"Underway at last for the shakedown and training cruise. Surely the Guantanamo Bay Naval Station on the southeast coast of Cuba must be a big and interesting place. How the water is smooth and look at those ???? are they dolphins or are they porpoises, swimming and playing in the bow waves and some actually cross in front of the bow without seeming effort.

Back in Boston. For how long? Not too long. Shore Patrol duty in Scollay Square. Each ship had to furnish its share, depending on its complement. The yeoman, assigned by the Shore Patrol to the area in the vicinity of the Old Howard Theater, was not in the least enthusiastic and was happy to finish the shift with a minimum of difficulty.

The crew of a sister ship was granted leave. No leave for the crew of the FULLAM. How come? Who knows. When will we return to Boston? Ever? It's time to shove off ?? but where is everyone? How many are absent? That many? Wow! The absentees rejoined the ship at various stops all the way through the Canal, and even at San Diego. And always the Captain's Mast. The yeoman had plenty of unhappy work.

A date to be remembered ?? August 22, 1943. That was the date on which King Neptune appeared and held court on the deck of the FULLAM. His visit was related to the proximity of the ship to the Equator. It wasn't easy to pay homage to his Highness. The approach to his throne was via a chute containing various and sundry fragrant vegetables suspended in solution. His Highness seemed to be in urgent, need of liposuction procedure in the area of his abdomen. After some time and due consideration, his Highness King Neptune decided that each of his FULLAM subjects, being as old and as experienced as some of his sea turtles, would accordingly from that date on be considered as SHELLBACKS.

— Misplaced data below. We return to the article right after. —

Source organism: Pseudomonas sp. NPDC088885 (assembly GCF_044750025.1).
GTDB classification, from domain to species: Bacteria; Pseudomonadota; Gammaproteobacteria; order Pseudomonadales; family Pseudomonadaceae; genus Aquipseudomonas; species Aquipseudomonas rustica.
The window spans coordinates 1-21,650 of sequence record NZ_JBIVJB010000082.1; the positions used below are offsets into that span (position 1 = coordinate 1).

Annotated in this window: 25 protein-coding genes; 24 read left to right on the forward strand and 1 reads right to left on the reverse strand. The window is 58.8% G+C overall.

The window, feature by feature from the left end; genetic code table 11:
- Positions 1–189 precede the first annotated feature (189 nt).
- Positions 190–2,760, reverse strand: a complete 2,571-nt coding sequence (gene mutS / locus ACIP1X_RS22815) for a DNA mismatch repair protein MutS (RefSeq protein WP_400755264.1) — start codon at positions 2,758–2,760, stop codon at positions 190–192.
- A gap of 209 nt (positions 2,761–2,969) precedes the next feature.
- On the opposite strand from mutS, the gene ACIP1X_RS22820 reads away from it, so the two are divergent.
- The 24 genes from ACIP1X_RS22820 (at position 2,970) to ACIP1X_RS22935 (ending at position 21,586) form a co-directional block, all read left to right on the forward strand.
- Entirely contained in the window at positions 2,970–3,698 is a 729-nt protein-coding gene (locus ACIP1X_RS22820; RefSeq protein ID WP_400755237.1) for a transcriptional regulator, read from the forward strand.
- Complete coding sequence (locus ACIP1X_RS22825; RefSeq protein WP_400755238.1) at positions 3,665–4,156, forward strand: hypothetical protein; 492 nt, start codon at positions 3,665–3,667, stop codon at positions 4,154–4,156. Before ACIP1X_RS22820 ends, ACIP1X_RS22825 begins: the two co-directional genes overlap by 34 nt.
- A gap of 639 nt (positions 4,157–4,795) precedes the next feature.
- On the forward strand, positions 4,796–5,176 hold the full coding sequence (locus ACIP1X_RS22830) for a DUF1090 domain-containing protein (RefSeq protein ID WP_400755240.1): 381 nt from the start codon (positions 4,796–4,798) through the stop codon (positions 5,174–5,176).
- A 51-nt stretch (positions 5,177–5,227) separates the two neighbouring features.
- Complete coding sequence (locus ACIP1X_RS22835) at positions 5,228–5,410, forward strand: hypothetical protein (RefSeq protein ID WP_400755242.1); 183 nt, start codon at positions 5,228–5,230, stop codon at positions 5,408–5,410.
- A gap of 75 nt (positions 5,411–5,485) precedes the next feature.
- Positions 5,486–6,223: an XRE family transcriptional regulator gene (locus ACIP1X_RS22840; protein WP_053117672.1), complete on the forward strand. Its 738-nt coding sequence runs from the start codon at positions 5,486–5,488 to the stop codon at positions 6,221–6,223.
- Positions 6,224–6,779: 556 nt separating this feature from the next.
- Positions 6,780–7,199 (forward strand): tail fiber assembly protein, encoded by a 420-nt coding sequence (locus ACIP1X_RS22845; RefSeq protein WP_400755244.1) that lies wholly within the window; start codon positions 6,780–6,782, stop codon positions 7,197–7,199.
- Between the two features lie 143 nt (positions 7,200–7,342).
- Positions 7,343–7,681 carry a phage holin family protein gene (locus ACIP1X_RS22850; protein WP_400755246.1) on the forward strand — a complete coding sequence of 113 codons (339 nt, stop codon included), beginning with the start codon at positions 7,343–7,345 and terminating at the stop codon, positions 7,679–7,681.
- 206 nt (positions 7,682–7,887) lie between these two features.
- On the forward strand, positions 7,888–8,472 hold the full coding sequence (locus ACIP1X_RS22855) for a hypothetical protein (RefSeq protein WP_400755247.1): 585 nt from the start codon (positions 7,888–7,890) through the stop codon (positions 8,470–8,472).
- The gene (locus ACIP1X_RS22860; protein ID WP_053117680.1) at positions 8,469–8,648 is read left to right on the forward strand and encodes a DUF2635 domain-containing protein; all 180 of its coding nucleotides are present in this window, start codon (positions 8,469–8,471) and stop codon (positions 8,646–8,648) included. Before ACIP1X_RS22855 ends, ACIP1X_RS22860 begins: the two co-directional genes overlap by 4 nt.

It wasn't particularly like the Riviera, but the water in that portion of the placid Pacific was pleasantly proper for a swim. Practically everyone who could be spared, and who could swim, enjoyed the water exercise in this remote harbor. There was to be no skinny dipping. As hardly anyone had the foresight to pack a Jantzen in his seabag, a variety of under and outer garments were put to use. Someone was sitting up in the crow's nest. Is he up in the ship's crow's nest repairing the ship's radar? No. He is not repairing the radar. He has a rifle and is on the lookout for sharks while the sailors are frolicking in the water. SHARK LOOKOUT? That's right. Forget the pasttime of paddling in the Pacific. See the yeoman make waves in his hurry back to the ship ?no doubt to catch up on his paper work.

It isn't always necessary to sail all the to Honolulu for rest and recreation. There's a supply of beer aboard. All ashore whose going ashore, except the watch. Everyone is allowed two beers. Just present the paper chit and enjoy the beer. Who is in charge of the chits? The Chief arranged for the chits to be prepared. He explained that somehow the beer always seems to run out before the chits run out. It's surprising the effect two beers can have. It must be the result of not imbibing in these many weeks. Then again the chits didn't show "non-transferable'. And the Chief did say the chits never seem to run out."

These are really great and I saved a few more for my next letter. Jim has quite a way with words.

I found another item in my files and I cannot remember if I ever included it in a previous newsletter or not; if I already have, then just excuse it as a "senior moment". Anyway it refers to what occurred with the ship in the late '50's which ultimately resulted in its being sunk as a target in 162.